The judgment must be viewed against the background of previous cases where the Court clarified the relationship between these provisions. In two judgments rendered on 18 December 2007 on application of the United Kingdom which challenged the Council refusal to let it participate in Schengen-related measures,[10] the Court found that participation of a Member State in the adoption of a measure developing the Schengen acquis is only admissible where that State has accepted the area of the acquis upon which the measure is based.[11] If a Member State could rely on Art. 5 of Protocol No 19 to participate in any measure developing the acquis, the procedure set out in Art. 4 would become meaningless, as the Council refusal could be easily circumvented by participating in the implementing measures.[12] This strict approach, which may seem at odds with the Court’s traditional favour for European integration,[13] was aimed to limit fragmentation and to provide an incentive for Ireland and the United Kingdom to join the whole of the Schengen acquis.

Finally, in a subsequent case the Court reiterated the strict approach to opt-out rules, adding that the other Member States are not required, where they intend to adopt provisions developing the Schengen acquis, to provide for special adaptation measures for opt-out countries.[14]

III. Distinguishing “limited cooperation” from a full “taking part” in the Schengen acquis

While the pre-Lisbon cases concerned the scope of Art. 5 of Protocol No 19 in relation to Art. 4 of the Regulation, in case Kingdom of Spain v. European Parliament and Council the Court was confronted only with the interpretation of the latter.

The case arose from a challenge that Spain brought against a provision of the EUROSUR Regulation, a measure adopted in October 2013 in order to improve the management of the EU external borders.
Regulation No 1052/2013 establishes a European Border Surveillance System (EUROSUR) based on a network of national authorities responsible for border control. Their task is to collect and share, with the other Member States and with the European agency FRONTEX, information gathered through border surveillance activities, in order to improve situational awareness and reaction capability at the external borders for the purpose combating cross-border crime and irregular migration and protecting the lives of migrants.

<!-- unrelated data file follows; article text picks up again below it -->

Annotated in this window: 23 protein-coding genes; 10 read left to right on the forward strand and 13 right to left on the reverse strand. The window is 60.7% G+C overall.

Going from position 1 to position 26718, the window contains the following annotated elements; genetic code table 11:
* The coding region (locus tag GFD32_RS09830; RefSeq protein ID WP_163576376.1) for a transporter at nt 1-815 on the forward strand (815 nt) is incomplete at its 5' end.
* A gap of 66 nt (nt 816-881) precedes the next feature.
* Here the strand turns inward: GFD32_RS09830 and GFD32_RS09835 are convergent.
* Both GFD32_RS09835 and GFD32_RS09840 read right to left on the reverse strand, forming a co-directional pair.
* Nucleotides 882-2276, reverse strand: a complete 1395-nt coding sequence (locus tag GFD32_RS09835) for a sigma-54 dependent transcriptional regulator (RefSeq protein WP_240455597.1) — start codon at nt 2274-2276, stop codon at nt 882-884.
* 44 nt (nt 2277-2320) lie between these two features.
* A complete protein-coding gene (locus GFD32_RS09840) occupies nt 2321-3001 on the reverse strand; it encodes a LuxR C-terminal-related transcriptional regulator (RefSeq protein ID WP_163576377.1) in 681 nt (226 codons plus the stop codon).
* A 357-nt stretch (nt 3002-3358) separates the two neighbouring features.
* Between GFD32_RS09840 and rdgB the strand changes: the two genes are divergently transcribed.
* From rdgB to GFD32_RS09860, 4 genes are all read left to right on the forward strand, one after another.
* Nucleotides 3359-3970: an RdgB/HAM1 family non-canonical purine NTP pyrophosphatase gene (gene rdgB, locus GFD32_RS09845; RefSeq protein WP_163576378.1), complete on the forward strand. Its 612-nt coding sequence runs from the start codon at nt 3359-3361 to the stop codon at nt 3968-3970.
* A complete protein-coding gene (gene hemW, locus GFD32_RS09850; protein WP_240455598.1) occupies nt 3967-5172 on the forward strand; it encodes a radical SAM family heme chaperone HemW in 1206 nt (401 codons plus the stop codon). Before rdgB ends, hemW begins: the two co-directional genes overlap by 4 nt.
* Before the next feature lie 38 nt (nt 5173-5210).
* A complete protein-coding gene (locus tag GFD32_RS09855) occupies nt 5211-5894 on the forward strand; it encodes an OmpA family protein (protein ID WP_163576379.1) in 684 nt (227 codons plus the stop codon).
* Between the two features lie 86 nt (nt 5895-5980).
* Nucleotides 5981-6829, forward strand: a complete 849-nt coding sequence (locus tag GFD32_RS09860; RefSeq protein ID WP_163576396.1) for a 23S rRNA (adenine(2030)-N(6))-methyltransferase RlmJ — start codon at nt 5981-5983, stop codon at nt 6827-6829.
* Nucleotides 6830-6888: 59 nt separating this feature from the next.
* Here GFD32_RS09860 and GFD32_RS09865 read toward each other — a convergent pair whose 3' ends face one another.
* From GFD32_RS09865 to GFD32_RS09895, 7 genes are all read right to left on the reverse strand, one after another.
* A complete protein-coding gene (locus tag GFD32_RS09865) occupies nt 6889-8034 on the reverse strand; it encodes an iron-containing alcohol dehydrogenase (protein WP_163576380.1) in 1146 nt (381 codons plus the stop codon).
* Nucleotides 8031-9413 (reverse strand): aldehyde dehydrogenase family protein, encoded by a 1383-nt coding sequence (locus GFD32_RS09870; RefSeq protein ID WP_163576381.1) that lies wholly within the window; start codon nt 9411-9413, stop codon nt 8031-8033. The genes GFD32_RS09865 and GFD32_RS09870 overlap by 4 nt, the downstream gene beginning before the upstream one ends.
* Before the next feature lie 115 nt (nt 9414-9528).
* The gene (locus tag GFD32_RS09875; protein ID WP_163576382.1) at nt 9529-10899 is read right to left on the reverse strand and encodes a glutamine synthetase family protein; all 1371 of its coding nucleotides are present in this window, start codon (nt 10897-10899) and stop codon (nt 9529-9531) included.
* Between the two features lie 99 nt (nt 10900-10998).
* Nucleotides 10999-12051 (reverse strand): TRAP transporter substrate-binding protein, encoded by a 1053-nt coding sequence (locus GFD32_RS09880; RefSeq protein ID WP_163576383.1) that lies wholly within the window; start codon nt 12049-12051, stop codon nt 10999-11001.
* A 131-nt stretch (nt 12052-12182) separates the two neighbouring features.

Since the Regulation No 1052/2013 establishes rules related to the crossing of external borders, it undoubtedly constitutes a development of provisions of the Schengen acquis in which the United Kingdom and Ireland do not participate.[15]

Nevertheless, Art. 19 of the Regulation No 1052/2013 allows for cooperation with the United Kingdom and Ireland on the basis of international agreements to be concluded between those countries and neighbouring Member States.

Spain challenged the legality of this provision, alleging that it breached Art. 4 of the Schengen Protocol. It argued that the possible association of Ireland and the United Kingdom to the EUROSUR system by means of international agreements was a form of participation in the Schengen acquis. Accordingly, that would amount to a circumvention of Art. 4 of the Protocol No 19, which makes participation in the acquis by the Member States concerned subject to precise procedural requirements (namely, a unanimity Council decision).

At the outset, the Court recalled that Ireland and the United Kingdom are in a special situation in respect to the Schengen acquis, as they have not joined it in its entirety. In particular, those two Member States do not participate in the measures of the acquis concerning the crossing of the external borders.[16]